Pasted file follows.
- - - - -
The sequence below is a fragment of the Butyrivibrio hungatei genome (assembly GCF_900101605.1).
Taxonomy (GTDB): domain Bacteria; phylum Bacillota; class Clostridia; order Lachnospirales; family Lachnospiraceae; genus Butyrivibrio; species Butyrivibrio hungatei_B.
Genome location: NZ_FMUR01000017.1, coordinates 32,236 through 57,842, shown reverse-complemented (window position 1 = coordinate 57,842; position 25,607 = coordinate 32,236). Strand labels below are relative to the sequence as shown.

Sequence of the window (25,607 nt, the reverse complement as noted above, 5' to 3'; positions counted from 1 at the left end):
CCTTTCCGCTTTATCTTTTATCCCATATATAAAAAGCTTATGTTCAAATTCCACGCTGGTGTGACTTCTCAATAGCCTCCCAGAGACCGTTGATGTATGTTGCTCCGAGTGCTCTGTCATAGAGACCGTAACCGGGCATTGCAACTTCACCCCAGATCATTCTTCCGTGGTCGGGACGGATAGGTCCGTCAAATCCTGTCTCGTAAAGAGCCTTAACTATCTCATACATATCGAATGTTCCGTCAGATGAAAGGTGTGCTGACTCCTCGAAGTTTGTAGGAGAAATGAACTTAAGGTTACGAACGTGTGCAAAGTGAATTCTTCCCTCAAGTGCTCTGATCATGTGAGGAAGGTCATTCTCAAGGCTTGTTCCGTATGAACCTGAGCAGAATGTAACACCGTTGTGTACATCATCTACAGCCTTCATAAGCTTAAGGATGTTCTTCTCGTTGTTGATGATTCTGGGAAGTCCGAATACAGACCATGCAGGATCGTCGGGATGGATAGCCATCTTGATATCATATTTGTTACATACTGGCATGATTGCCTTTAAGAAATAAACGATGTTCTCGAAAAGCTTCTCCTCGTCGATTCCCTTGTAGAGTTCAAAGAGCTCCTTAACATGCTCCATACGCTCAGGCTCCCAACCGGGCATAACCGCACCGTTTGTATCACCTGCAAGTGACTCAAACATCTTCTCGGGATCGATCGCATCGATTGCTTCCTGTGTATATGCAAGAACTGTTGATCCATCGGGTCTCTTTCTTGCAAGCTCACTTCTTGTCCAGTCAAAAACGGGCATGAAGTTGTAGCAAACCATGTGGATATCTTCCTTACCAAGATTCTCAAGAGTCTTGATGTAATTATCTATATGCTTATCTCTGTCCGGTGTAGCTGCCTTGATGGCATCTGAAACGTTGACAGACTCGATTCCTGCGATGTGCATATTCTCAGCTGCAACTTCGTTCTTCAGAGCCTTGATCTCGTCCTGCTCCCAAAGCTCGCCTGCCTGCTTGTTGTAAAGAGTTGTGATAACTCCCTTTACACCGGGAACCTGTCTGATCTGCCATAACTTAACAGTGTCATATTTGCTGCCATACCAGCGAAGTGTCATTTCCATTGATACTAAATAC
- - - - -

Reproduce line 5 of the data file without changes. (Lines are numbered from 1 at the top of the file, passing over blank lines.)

CCTTTCCGCTTTATCTTTTATCCCATATATAAAAAGCTTATGTTCAAATTCCACGCTGGTGTGACTTCTCAATAGCCTCCCAGAGACCGTTGATGTATGTTGCTCCGAGTGCTCTGTCATAGAGACCGTAACCGGGCATTGCAACTTCACCCCAGATCATTCTTCCGTGGTCGGGACGGATAGGTCCGTCAAATCCTGTCTCGTAAAGAGCCTTAACTATCTCATACATATCGAATGTTCCGTCAGATGAAAGGTGTGCTGACTCCTCGAAGTTTGTAGGAGAAATGAACTTAAGGTTACGAACGTGTGCAAAGTGAATTCTTCCCTCAAGTGCTCTGATCATGTGAGGAAGGTCATTCTCAAGGCTTGTTCCGTATGAACCTGAGCAGAATGTAACACCGTTGTGTACATCATCTACAGCCTTCATAAGCTTAAGGATGTTCTTCTCGTTGTTGATGATTCTGGGAAGTCCGAATACAGACCATGCAGGATCGTCGGGATGGATAGCCATCTTGATATCATATTTGTTACATACTGGCATGATTGCCTTTAAGAAATAAACGATGTTCTCGAAAAGCTTCTCCTCGTCGATTCCCTTGTAGAGTTCAAAGAGCTCCTTAACATGCTCCATACGCTCAGGCTCCCAACCGGGCATAACCGCACCGTTTGTATCACCTGCAAGTGACTCAAACATCTTCTCGGGATCGATCGCATCGATTGCTTCCTGTGTATATGCAAGAACTGTTGATCCATCGGGTCTCTTTCTTGCAAGCTCACTTCTTGTCCAGTCAAAAACGGGCATGAAGTTGTAGCAAACCATGTGGATATCTTCCTTACCAAGATTCTCAAGAGTCTTGATGTAATTATCTATATGCTTATCTCTGTCCGGTGTAGCTGCCTTGATGGCATCTGAAACGTTGACAGACTCGATTCCTGCGATGTGCATATTCTCAGCTGCAACTTCGTTCTTCAGAGCCTTGATCTCGTCCTGCTCCCAAAGCTCGCCTGCCTGCTTGTTGTAAAGAGTTGTGATAACTCCCTTTACACCGGGAACCTGTCTGATCTGCCATAACTTAACAGTGTCATATTTGCTGCCATACCAGCGAAGTGTCATTTCCATTGATACTAAATAC